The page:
This year’s planting delays are expected to prevent Indian soybean area from exceeding 11 million hectares. The area estimate is down 600,000 hectares from last month. On this basis, Indian soybean production for 2014/15 is forecast down 600,000 tons this month to 11 million. Consequently, the country’s soybean crush for 2014/15 is forecast 550,000 tons lower this month to 9 million. Lower output of soybean meal may then reduce Indian exports next year by 400,000 tons to 3 million. Indian consumption of soybean oil would also be curtailed, but could be offset by rising imports of sunflowerseed oil.

Better European Rapeseed Yields Counter Canadian Area Losses

Global rapeseed production for 2014/15 is forecast 200,000 tons higher this month to 70.4 million. Higher yields for the EU, Ukraine, and China are offsetting a lower area estimate for Canada.

Although it was quite wet throughout Europe in July, rapeseed harvesting is advancing well. EU crop yields are very good and USDA raised its production forecast this month by 250,000 tons to 22.65 million tons. A better yield outlook for France, Romania, and Bulgaria is primarily responsible for this month’s increase. Higher domestic rapeseed supplies could trim EU imports in 2014/15 to 2.8 million tons from 3.45 million in 2013/14. Limited prospects for growth in the EU rapeseed crush are also likely to cause season-ending stocks to accumulate.

Similarly, the Ukraine rapeseed crop for 2014/15 is expected to be very good. Despite a 15-percent decline in Ukraine rapeseed area this year, excellent yields are seen boosting production by 200,000 tons this month to 2.2 million. The fall-sown crop emerged largely unscathed from harsh winter weather while spring moisture conditions were favorable for reproductive development. Despite a smaller crop than last year, Ukraine rapeseed exports are forecast to remain high at 1.9 million tons. Ukraine rapeseed supplies will be highly price competitive in the export market after a 55-percent depreciation of its currency this year. Also, Ukraine’s trade prospects within Europe were enhanced in July with ratification of an agreement to liberalize market access for all goods—including agricultural commodities.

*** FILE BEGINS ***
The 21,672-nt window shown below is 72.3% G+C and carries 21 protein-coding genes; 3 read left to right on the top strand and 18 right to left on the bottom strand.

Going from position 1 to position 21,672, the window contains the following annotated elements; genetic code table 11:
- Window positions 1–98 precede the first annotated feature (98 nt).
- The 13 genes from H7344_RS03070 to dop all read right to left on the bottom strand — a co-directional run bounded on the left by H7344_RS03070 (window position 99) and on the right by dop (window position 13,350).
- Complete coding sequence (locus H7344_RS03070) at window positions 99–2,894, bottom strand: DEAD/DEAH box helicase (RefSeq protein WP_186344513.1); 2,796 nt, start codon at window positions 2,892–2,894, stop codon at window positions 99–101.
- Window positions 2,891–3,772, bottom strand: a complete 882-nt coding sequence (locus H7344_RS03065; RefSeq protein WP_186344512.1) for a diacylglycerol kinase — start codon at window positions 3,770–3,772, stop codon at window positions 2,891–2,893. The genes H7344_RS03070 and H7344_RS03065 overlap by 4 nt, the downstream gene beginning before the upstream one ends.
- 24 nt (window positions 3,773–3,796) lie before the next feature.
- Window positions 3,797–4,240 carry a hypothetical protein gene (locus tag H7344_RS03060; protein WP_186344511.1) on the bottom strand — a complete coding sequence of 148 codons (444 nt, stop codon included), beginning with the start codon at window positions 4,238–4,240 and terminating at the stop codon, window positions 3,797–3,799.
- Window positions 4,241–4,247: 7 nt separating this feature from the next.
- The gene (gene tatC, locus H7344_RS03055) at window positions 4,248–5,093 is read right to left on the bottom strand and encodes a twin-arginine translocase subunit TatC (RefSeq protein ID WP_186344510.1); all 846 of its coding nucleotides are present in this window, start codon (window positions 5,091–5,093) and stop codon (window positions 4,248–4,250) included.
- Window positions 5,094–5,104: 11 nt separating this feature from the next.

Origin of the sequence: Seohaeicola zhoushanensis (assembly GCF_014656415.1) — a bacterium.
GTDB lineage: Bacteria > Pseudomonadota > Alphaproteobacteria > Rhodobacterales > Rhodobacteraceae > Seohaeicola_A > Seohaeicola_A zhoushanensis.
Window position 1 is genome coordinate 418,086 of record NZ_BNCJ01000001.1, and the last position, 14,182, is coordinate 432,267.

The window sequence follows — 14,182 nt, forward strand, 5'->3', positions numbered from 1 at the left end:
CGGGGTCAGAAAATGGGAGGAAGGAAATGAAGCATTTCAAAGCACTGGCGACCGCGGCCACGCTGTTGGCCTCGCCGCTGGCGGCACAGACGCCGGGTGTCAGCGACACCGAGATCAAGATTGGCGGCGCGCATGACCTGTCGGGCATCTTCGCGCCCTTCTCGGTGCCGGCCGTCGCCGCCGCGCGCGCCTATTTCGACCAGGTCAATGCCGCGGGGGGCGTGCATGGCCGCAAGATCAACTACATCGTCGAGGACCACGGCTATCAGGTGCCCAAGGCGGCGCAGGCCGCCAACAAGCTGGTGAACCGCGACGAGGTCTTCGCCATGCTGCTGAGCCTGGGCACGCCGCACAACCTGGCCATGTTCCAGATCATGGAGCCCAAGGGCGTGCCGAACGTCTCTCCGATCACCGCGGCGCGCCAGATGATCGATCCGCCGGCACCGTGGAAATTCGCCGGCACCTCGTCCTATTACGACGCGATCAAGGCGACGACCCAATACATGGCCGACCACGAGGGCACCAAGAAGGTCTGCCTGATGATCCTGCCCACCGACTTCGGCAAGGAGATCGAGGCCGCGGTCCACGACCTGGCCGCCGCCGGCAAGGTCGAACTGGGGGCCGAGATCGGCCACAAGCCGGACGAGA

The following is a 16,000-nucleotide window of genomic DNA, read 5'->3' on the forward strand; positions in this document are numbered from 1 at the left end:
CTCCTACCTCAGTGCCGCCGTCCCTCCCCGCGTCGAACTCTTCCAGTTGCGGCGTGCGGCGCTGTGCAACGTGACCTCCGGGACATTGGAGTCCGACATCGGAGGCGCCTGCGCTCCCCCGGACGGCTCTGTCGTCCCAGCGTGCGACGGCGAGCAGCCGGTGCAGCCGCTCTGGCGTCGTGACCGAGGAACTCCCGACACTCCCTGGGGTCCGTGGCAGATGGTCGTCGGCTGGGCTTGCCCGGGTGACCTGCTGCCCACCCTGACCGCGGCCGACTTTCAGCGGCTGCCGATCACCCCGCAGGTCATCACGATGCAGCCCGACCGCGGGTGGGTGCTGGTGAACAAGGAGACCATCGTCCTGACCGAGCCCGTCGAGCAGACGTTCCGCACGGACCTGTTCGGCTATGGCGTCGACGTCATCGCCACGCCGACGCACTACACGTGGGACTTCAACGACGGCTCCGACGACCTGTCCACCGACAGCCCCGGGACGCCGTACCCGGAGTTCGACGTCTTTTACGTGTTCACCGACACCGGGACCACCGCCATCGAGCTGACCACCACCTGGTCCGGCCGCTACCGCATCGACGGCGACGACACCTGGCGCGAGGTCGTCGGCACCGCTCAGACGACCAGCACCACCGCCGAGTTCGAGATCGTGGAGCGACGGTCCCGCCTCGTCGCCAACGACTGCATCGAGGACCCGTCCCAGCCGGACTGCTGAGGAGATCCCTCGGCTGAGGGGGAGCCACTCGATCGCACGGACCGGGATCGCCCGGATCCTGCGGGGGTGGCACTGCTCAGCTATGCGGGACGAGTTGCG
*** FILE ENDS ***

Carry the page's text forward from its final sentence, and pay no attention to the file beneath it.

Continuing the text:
Global rapeseed trade may shrink in 2014/15 as the leading importing countries have improved domestic crops. The biggest impact of larger EU and Ukraine rapeseed crops may be on exports from Australia, which are forecast 200,000 tons lower this month to a 4-year low of 2.45 million tons. In addition, lower rapeseed imports for China will likely deter Australian shipments. China rapeseed imports for 2014/15 are forecast 300,000 tons lower this month to 3.2 million due to an increase in domestic supplies. Good growing weather pushed China rapeseed yields for 2014/15 to an all-time high, which boosted production to a record 14.7 million tons.

In Canada, June flooding in the Prairie Provinces is expected to reduce harvested area for canola by 300,000 hectares this year to 7.7 million. Canola fields that avoided flooding are doing very well but the washed-out croplands reduce the 2014/15 production forecast for Canada by 450,000 tons this month to 15.25 million. Total supplies in Canada are reduced even further due to smaller expected carryover stocks. Strong exports this spring reduced the expected stocks carryout for 2013/14 to 2.5 million tons from the previous estimate of 3.1 million. That reduction contributes to a lower forecast for 2014/15 ending stocks at 2.3 million tons.

Published by USDA Economic Research Service